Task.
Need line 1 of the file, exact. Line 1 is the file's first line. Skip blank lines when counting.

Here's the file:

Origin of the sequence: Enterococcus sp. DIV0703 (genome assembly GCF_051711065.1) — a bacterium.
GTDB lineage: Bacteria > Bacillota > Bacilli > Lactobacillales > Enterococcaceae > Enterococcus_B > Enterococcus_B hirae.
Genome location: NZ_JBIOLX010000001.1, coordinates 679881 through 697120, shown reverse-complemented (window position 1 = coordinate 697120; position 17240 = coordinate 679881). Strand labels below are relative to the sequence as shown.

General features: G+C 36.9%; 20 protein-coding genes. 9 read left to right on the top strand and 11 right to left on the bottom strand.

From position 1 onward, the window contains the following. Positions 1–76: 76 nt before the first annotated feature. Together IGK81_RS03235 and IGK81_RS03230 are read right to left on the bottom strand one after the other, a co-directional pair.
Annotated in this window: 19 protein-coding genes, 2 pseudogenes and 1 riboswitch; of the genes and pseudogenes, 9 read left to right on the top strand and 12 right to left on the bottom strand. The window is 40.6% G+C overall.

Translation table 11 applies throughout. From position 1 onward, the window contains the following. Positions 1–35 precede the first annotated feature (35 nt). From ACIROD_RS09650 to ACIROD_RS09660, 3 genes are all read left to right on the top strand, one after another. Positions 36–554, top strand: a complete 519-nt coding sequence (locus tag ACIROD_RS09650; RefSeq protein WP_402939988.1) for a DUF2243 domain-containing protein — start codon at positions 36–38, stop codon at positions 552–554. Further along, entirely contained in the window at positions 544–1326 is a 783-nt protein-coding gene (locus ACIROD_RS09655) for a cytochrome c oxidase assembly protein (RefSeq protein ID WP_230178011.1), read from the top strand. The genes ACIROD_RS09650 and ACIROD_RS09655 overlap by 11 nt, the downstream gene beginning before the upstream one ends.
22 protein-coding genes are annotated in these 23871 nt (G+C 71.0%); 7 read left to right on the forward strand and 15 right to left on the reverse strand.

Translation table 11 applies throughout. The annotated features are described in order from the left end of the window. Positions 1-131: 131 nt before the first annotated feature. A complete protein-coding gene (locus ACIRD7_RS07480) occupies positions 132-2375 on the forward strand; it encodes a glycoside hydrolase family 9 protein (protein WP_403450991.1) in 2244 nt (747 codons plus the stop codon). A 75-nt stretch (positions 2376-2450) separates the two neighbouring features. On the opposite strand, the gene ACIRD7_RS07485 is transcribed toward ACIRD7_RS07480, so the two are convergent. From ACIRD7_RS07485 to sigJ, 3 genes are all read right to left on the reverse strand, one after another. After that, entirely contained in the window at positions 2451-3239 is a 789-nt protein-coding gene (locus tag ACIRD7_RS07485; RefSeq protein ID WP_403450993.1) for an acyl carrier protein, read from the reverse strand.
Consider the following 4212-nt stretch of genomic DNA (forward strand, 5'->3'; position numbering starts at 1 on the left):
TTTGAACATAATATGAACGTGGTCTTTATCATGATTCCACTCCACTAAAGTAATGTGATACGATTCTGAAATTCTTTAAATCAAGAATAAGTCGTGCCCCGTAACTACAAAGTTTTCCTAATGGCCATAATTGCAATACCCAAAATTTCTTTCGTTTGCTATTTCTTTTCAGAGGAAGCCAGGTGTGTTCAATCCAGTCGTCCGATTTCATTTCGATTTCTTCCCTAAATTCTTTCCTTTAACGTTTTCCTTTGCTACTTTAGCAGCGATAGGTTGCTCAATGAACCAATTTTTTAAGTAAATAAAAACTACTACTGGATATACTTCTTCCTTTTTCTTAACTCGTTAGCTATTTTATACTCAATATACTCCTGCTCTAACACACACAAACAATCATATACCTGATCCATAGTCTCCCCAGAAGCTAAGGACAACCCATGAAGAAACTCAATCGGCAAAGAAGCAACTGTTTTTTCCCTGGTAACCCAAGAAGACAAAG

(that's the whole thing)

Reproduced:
Origin of the sequence: Enterococcus sp. DIV0703 (genome assembly GCF_051711065.1) — a bacterium.